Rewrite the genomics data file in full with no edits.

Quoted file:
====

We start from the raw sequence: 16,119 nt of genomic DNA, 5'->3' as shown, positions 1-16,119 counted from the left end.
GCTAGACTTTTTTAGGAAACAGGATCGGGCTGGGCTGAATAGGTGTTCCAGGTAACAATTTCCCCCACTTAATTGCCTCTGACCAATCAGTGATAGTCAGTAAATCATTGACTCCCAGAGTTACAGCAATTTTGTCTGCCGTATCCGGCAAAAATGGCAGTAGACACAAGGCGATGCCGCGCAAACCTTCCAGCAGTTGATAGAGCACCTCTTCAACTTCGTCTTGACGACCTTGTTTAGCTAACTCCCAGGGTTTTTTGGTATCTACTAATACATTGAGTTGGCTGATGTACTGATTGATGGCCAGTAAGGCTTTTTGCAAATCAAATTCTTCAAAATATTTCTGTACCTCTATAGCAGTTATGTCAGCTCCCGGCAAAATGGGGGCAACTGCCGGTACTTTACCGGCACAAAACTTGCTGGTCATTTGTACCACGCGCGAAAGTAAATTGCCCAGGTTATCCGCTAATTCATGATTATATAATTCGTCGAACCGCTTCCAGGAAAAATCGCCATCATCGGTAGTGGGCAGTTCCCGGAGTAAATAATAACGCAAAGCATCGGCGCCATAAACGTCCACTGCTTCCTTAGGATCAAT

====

We start from the raw sequence: 16,119 nt of genomic DNA, 5'->3' as shown, positions 1-16,119 counted from the left end.
GCTAGACTTTTTTAGGAAACAGGATCGGGCTGGGCTGAATAGGTGTTCCAGGTAACAATTTCCCCCACTTAATTGCCTCTGACCAATCAGTGATAGTCAGTAAATCATTGACTCCCAGAGTTACAGCAATTTTGTCTGCCGTATCCGGCAAAAATGGCAGTAGACACAAGGCGATGCCGCGCAAACCTTCCAGCAGTTGATAGAGCACCTCTTCAACTTCGTCTTGACGACCTTGTTTAGCTAACTCCCAGGGTTTTTTGGTATCTACTAATACATTGAGTTGGCTGATGTACTGATTGATGGCCAGTAAGGCTTTTTGCAAATCAAATTCTTCAAAATATTTCTGTACCTCTATAGCAGTTATGTCAGCTCCCGGCAAAATGGGGGCAACTGCCGGTACTTTACCGGCACAAAACTTGCTGGTCATTTGTACCACGCGCGAAAGTAAATTGCCCAGGTTATCCGCTAATTCATGATTATATAATTCGTCGAACCGCTTCCAGGAAAAATCGCCATCATCGGTAGTGGGCAGTTCCCGGAGTAAATAATAACGCAAAGCATCGGCGCCATAAACGTCCACTGCTTCCTTAGGATCAAT